a1 University of Iceland
It is widely accepted that vagueness in law calls for a specific interpretation of the law—interpretation that changes the meaning of the law and makes it more precise. According to this view, vagueness causes gaps in the law, and the role of legal interpretation in the case of vagueness is to fill such gaps. I argue that this view is mistaken and defend the thesis that vagueness in law calls only for an application of the law to the case at hand, leaving the meaning of the law intact.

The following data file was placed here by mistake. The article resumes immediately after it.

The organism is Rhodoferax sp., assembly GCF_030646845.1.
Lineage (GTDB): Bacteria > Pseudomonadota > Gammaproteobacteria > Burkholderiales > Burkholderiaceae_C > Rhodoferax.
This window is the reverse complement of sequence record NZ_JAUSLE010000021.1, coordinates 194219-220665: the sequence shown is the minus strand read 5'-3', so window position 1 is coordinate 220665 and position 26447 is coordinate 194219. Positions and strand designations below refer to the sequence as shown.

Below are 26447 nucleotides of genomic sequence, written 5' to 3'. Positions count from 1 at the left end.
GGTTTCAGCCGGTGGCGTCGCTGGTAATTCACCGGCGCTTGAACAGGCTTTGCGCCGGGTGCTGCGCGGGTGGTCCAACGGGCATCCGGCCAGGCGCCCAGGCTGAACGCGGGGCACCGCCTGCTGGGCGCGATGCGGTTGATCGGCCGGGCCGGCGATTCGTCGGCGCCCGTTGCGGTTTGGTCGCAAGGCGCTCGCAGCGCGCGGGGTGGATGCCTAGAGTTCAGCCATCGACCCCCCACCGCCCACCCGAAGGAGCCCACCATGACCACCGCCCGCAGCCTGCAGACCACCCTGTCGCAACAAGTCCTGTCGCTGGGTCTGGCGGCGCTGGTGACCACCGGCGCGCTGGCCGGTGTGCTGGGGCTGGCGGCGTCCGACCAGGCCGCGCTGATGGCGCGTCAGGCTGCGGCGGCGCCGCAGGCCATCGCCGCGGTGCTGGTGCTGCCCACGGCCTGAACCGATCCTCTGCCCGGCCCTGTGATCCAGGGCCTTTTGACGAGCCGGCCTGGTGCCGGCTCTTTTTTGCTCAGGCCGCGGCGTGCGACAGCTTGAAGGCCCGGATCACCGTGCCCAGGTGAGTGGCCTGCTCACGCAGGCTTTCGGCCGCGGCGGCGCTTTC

* The ideas in this paper were first developed at the conference on Law, Language, and Interpretation at the University of Akureyri, Iceland, Spring 2007, and then at the conference on Language and Law at the Center for the Study of Mind in Nature, University of Oslo, Norway, June 2008. I am grateful to the participants at these conferences for helpful discussions. I also thank Matti Eklund for helpful comments. The paper is greatly improved due to comments by two anonymous referees for this journal.